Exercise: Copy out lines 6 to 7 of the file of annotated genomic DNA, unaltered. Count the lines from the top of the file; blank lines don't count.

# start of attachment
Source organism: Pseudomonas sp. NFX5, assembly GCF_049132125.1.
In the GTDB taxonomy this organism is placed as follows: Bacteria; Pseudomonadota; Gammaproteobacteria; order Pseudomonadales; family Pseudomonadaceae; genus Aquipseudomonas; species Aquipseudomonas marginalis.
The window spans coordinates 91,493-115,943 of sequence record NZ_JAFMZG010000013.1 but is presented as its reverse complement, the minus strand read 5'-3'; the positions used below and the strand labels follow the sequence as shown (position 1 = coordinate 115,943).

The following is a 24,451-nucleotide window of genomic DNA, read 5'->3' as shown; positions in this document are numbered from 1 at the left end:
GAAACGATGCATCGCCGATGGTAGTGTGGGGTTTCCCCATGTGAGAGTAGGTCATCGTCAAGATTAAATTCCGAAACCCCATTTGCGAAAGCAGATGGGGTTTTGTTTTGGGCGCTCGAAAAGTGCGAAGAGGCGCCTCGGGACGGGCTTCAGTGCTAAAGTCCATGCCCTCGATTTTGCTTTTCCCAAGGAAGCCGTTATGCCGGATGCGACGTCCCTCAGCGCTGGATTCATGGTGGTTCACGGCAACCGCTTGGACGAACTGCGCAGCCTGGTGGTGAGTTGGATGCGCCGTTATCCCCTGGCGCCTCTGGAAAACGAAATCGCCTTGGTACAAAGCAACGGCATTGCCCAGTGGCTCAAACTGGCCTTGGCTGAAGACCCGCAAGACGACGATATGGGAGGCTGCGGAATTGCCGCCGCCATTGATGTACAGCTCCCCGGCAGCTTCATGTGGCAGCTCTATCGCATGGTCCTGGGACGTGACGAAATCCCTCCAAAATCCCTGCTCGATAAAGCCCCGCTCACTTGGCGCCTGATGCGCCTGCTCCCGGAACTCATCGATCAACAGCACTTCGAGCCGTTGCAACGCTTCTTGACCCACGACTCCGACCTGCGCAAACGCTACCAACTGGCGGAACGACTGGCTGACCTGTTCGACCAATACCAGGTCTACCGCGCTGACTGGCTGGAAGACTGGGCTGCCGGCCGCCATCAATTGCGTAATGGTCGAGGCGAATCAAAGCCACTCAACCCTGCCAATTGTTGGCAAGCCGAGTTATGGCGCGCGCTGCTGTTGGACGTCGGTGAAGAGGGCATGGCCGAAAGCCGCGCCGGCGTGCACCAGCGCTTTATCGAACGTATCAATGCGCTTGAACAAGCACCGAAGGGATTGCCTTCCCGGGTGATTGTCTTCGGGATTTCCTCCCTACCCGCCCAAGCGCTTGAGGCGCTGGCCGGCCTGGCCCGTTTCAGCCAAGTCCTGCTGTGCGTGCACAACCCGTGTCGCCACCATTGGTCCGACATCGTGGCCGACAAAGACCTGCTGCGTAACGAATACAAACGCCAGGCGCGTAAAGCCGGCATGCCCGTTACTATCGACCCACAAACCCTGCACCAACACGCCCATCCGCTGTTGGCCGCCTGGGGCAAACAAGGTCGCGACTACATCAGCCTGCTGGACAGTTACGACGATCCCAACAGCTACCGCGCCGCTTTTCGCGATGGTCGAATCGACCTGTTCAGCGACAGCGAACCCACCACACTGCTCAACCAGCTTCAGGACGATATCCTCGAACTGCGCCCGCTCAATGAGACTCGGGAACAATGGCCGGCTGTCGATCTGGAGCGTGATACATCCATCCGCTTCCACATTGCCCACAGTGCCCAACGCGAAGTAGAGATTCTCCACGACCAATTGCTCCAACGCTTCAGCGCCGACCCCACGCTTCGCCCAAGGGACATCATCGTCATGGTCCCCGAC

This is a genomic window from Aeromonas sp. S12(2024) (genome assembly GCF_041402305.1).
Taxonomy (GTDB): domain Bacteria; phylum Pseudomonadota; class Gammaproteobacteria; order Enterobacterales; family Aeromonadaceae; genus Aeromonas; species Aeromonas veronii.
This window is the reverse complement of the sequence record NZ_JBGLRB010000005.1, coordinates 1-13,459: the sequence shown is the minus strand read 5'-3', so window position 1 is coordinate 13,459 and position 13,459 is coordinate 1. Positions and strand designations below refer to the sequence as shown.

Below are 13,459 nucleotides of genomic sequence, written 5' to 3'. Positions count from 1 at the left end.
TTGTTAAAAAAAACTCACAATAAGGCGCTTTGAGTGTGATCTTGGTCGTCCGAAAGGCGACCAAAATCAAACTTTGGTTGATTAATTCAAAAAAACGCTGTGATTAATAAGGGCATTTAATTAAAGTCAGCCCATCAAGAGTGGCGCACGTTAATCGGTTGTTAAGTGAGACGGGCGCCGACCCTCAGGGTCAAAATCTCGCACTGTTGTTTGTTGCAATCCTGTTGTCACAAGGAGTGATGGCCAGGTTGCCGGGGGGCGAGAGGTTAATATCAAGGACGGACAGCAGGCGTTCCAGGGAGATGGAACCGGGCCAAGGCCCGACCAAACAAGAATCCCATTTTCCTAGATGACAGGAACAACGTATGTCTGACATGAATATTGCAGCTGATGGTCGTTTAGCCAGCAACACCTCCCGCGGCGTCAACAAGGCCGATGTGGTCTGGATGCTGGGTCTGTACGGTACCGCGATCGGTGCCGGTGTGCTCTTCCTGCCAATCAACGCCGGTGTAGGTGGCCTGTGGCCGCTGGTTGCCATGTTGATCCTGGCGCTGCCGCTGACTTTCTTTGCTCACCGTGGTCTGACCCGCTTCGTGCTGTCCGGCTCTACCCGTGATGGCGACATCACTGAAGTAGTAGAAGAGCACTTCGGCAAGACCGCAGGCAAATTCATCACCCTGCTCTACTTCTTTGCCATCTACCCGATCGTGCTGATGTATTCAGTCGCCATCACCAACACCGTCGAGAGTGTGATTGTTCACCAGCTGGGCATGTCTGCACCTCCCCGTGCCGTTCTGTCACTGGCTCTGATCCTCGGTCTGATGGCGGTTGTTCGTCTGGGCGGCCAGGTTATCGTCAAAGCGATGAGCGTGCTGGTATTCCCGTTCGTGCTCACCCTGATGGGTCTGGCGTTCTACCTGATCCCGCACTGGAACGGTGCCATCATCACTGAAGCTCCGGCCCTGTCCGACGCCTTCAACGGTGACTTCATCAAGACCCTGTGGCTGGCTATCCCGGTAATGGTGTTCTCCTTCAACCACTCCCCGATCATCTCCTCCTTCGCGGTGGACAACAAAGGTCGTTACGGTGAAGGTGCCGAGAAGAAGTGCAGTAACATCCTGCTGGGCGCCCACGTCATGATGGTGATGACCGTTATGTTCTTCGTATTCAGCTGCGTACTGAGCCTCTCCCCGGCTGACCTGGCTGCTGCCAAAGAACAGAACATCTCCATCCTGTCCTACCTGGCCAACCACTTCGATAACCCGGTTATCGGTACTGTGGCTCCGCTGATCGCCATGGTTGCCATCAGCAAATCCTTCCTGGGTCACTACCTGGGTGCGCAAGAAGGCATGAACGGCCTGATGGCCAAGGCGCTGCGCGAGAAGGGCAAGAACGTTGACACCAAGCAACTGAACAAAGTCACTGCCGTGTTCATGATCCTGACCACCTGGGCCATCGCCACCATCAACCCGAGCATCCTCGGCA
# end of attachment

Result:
This is a genomic window from Aeromonas sp. S12(2024) (genome assembly GCF_041402305.1).
Taxonomy (GTDB): domain Bacteria; phylum Pseudomonadota; class Gammaproteobacteria; order Enterobacterales; family Aeromonadaceae; genus Aeromonas; species Aeromonas veronii.